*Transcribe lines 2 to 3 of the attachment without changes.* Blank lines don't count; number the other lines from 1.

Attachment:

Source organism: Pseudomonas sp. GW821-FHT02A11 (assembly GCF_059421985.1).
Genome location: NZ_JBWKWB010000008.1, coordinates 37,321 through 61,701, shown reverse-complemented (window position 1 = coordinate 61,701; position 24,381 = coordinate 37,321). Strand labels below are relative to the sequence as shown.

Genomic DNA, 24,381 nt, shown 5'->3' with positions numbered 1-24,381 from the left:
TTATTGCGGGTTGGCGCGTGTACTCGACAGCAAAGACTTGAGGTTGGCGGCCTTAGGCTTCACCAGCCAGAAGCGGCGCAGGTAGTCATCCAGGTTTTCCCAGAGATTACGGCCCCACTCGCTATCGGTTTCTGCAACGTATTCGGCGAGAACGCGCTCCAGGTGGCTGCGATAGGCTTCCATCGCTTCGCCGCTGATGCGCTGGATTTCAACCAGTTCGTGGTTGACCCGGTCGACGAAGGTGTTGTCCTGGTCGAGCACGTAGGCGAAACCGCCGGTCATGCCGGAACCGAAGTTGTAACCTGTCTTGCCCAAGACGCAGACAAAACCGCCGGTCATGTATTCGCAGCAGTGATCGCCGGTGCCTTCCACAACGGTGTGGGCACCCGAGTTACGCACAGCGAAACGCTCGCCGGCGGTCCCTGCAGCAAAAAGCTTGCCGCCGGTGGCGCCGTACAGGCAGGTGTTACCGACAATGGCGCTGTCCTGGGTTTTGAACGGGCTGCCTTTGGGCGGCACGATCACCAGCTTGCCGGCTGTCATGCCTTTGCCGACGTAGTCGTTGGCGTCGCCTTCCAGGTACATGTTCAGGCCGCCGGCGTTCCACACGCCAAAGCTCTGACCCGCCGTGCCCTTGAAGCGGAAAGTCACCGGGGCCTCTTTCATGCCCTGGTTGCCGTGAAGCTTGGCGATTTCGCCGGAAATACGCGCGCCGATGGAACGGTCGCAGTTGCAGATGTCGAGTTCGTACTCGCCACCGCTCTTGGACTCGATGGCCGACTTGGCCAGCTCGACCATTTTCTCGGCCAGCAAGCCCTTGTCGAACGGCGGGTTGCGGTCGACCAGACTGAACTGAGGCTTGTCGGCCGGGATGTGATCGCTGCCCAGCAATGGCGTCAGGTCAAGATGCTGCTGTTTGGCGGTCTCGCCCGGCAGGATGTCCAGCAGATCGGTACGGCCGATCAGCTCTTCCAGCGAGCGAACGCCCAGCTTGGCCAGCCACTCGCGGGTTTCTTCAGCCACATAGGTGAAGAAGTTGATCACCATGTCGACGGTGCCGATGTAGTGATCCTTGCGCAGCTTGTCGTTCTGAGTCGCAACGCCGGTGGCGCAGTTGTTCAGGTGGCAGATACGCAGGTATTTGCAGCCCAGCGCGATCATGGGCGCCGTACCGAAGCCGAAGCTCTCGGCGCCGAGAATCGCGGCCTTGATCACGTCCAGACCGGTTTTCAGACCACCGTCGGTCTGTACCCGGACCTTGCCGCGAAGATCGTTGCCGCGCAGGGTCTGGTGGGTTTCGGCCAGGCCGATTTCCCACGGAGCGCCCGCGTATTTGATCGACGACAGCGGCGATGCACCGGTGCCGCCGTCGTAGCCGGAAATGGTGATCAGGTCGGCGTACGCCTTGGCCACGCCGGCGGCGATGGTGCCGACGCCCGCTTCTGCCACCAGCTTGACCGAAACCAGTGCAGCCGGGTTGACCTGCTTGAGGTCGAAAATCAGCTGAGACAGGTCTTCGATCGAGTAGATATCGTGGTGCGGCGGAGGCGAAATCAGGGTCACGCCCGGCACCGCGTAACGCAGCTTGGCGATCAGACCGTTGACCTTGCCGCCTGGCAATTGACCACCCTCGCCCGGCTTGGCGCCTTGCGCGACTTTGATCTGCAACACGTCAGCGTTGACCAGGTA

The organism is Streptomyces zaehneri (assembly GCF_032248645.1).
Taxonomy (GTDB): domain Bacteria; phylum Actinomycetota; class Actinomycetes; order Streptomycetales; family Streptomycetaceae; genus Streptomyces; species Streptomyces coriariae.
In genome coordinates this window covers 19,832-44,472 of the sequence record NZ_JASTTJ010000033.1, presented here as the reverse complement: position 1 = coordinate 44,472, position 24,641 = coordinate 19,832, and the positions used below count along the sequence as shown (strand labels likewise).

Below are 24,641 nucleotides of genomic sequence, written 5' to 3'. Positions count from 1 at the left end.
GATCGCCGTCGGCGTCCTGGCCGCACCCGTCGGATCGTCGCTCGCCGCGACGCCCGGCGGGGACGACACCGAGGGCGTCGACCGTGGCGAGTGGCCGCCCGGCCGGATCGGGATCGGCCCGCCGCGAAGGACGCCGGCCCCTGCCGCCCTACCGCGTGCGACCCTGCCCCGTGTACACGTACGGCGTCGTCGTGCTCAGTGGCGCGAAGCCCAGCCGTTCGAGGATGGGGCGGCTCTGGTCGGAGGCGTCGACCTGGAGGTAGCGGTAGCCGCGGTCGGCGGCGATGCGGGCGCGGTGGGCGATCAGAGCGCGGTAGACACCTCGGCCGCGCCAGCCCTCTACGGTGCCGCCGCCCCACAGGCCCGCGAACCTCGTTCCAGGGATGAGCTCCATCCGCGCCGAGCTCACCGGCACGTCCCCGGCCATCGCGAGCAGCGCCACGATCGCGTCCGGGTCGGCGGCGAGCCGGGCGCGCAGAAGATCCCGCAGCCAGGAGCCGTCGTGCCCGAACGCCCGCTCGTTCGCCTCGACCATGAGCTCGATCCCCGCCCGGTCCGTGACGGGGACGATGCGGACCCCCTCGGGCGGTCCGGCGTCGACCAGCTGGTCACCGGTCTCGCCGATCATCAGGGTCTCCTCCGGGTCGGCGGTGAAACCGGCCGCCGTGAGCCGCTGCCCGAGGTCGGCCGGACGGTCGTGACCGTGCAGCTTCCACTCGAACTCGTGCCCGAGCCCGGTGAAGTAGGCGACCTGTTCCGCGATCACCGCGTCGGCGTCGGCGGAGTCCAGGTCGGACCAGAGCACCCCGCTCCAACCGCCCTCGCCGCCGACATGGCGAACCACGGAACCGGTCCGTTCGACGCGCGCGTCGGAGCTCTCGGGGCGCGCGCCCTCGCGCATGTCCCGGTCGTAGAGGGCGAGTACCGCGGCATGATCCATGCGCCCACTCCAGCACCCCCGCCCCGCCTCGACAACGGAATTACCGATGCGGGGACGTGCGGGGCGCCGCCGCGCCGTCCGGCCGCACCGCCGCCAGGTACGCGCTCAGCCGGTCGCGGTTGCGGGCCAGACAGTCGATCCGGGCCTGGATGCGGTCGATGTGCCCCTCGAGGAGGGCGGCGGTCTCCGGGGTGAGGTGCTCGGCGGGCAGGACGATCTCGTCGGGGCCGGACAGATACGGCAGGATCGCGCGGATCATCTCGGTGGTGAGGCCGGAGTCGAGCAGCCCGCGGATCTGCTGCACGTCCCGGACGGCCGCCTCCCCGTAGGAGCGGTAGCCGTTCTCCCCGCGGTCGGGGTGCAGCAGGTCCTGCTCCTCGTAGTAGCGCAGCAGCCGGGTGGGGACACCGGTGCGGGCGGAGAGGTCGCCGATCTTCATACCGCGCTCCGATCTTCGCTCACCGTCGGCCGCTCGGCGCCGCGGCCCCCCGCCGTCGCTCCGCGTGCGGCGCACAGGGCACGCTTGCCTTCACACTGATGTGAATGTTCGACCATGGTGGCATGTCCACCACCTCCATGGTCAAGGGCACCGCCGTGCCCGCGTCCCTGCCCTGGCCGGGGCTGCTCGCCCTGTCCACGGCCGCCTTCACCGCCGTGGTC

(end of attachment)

Genome location: NZ_JBWKWB010000008.1, coordinates 37,321 through 61,701, shown reverse-complemented (window position 1 = coordinate 61,701; position 24,381 = coordinate 37,321). Strand labels below are relative to the sequence as shown.

Genomic DNA, 24,381 nt, shown 5'->3' with positions numbered 1-24,381 from the left: